How Hopper’s Stories strategy paid off

Growth manager Simon Lejeune said strategies are tricky for mobile-only companies.
Hopper Stories

When you’re a mobile-only company, there are certain media strategies that just aren’t available to you. Despite that, Montreal-based travel start-up Hopper says its found an option that paid off in ways the company didn’t expect.  It’s just wrapped up its first round of Instagram Stories advertising.

Simon Lejeune, growth manager at the flight booking app, told MiC that its recent Stories campaign resulted in a 67% higher rate of app installs than previous campaigns, and 80% higher booking rate for new users.

The app launched in 2015 and currently has 17 million downloads. It uses data analysis to predict if and when flight prices will go down, sending push notifications to customers when they should book a flight they’re looking for. Being mobile-only works for the company’s model, said Lejeune, but it meant it couldn’t promote itself the way its standard competitors do.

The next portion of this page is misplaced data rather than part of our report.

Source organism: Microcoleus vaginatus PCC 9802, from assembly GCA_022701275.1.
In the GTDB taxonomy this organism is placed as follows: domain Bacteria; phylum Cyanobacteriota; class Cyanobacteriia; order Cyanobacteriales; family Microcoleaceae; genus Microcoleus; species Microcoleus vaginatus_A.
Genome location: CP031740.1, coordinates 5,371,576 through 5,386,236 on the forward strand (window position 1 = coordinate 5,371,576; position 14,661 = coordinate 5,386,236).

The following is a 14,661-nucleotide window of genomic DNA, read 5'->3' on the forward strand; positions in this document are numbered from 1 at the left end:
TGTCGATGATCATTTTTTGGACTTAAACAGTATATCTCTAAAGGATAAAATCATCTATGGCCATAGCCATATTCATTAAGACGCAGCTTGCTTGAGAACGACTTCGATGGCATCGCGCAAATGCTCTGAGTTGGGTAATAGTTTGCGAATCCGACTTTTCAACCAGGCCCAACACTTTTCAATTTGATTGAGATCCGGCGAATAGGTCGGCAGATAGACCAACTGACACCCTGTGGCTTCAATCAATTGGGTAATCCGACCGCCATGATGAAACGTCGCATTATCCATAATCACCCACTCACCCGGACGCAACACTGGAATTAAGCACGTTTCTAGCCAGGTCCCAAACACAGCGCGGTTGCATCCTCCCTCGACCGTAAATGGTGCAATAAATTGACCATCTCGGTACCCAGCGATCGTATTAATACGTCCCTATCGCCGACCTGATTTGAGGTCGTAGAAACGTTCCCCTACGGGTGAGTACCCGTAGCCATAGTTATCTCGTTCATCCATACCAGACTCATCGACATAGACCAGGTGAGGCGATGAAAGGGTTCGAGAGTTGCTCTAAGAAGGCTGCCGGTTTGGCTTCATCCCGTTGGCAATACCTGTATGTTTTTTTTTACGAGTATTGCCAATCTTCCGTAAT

“Most of the other large travel advertisers rely on [search] to promote,” he said. But being mobile-only meant services like Google AdWords weren’t an option.

It also didn’t have the budget of competing major travel companies when it came to media spend. “Expedia would probably spend our entire annual marketing budget in six hours,” Lejeune estimated.

In its first year, the company focused on Facebook for customer acquisition with 100% of its marketing budget spent on the platform. This resulted in high usage rates and, Lejeune said, because of its push notification model, high retention rates. It then added other social such as Instagram feed advertisement and Snapchat to the mix, but it was only this summer that it took to Instagram Stories to push for more millennials to install the app.

Hopper worked directly with Instagram, with no input from a media buying agency. “Speed of execution is very important to us,” said Lejeune. “As soon as the ad placement became available for us to do app installs, we went for it.”

He said the Story ads — which integrated the swaths of data Hopper has gained over the last two years — were conceived because “Instagram Stories users can be seen as early adopters of new technology.” The engagement rate and the booking results told Lejeune it was a success, but he’s still looking to grow the program

The next step, said Lejeune, is to work on automations for Instagram Story ads. “Stories are a bit different from other placements,” he said. “It’s portrait, which is not common, and it is a maximum 10-second ad. You can’t just check off a box like you would with Instant Articles or a news feed ad. That’s going to be the next thing that we look at.”